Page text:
Commentary on Heb 4:1-5, 11
We read today of the “rest” which only God can give.
The symbol of “rest” is seen now at a deeper dimension. The promise given to the Israelites is a foreshadowing of that given to Christians and it is “good news”. Because the Promised Land was seen as the place of rest that God provided for his people, it was a share in his own rest, which he enjoyed after he had finished his creative work (Gen 2:2). The author now relates this meaning of God’s rest to Ps 95, which we read yesterday.
The reading begins with the advice that, while the opportunity to avail of God’s “rest” is present, the ‘Hebrews’ should avail of it. The implication is that the Israelites in the desert had failed to use the opportunity when they had it. (See yesterday’s reading.)
So the comparison now is between the Israelites and the Christians. The Israelites, who doubted the word of God, did not enter a place of rest which, for them, was the Promised Land. But God’s promise cannot remain unfulfilled, so it now applies to Christians, invited to enter into a very different Promised Land of unalterable and unending happiness, of which the original Promised Land was only a type.
If we are to enjoy the “rest” that God wishes us to have we must open our hearts to God’s call and God’s message. The “good news” (euangelion, ‘euaggelion, evangelium) has been coming to us just as it has been coming to God’s people for generations. In the past, however, many did not benefit because, as we saw in yesterday’s reading, they had closed their ears to the message.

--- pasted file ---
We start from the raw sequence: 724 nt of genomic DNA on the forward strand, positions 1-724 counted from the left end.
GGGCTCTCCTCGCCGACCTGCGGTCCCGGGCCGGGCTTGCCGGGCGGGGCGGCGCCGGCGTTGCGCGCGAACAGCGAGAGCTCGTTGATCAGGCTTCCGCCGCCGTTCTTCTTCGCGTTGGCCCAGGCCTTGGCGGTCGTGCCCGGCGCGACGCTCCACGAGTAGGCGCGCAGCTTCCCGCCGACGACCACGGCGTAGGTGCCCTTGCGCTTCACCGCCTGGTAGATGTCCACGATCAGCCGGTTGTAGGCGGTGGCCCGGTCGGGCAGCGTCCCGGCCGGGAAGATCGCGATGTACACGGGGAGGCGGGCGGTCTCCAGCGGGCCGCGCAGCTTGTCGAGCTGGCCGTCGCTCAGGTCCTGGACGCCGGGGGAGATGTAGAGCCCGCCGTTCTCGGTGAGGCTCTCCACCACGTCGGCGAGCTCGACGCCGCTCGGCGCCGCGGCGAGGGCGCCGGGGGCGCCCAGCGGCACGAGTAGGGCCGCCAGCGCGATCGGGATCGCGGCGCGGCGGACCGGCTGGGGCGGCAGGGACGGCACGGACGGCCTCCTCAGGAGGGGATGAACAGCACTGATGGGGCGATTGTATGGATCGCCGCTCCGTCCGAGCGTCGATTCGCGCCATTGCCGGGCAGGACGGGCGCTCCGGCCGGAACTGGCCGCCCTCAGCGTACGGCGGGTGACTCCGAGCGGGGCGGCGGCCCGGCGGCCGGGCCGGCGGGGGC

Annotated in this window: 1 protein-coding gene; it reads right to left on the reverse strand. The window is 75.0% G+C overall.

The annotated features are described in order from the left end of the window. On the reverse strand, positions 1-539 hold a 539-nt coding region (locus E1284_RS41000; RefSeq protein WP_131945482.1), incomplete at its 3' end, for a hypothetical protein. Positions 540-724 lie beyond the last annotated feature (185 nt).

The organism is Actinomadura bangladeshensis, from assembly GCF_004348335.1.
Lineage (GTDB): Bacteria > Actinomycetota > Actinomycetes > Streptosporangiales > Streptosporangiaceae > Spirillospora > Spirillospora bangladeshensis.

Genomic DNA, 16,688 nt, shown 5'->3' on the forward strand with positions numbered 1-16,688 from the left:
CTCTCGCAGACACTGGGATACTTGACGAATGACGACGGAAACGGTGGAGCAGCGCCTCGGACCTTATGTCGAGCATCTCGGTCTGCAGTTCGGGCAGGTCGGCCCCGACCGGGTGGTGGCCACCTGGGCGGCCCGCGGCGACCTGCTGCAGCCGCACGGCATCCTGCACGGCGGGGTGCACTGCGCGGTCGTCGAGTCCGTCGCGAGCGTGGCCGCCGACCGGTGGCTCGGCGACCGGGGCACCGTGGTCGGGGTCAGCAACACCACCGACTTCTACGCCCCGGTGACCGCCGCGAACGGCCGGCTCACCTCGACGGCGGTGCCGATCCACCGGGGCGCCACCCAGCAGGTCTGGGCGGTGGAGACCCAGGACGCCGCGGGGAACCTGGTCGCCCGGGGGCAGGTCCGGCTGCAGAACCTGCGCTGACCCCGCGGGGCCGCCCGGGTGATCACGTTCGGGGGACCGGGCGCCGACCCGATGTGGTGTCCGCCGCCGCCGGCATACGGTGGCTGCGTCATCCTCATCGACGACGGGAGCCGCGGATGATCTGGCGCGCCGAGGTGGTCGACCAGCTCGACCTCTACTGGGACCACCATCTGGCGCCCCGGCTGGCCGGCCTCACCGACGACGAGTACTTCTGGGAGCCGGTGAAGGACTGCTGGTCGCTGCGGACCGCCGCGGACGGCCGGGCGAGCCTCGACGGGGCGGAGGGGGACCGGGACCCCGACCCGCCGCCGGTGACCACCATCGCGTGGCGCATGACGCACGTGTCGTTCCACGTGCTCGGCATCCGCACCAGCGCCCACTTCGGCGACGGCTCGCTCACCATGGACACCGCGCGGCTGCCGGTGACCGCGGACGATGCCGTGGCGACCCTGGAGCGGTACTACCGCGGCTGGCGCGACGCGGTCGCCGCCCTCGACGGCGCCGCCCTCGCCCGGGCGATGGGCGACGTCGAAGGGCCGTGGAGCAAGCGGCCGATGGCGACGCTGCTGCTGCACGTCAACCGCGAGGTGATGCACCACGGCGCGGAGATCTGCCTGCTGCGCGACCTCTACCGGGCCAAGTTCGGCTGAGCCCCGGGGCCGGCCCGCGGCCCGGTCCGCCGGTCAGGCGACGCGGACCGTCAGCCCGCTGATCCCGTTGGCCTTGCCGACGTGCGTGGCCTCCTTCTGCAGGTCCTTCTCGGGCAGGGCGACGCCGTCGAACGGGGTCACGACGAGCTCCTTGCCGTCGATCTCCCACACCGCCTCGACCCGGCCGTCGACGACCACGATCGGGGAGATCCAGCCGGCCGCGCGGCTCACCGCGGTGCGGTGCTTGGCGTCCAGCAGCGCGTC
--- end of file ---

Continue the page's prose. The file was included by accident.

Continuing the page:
However, those who really put their trust in the message – in both their hearts and in their way of life – will enter that “rest”. Unlike those others of whom God said “in his anger, ‘They shall not enter my rest'”. The author now extends the limited meaning of “rest” in the Psalm to the “rest” that Genesis speaks of God enjoying at the end of the six days of Creation. And that “rest” has been a reality ever since. And we need to remember that it is God’s “rest” we are speaking about and not ours.
It is for the ‘Hebrews’ then, while they have the opportunity, “to enter that rest” and not find it closed off because of their refusal to believe – that is, to believe fully in Jesus Christ as Lord and Saviour.
Our goal in life, too, is to experience that “eternal place of rest” face to face with our loving God. And the warning in this reading is totally appropriate for us too. If we want to experience that future “rest”, we need to be always united with our God in the Now. He is to be found nowhere else.
There may be some kind of message here, too, for the way we spend our days and times of rest, especially our Sundays. Are they really days of “rest”? Do we spend the time in ways that are creative and nurturing for both spirit and body?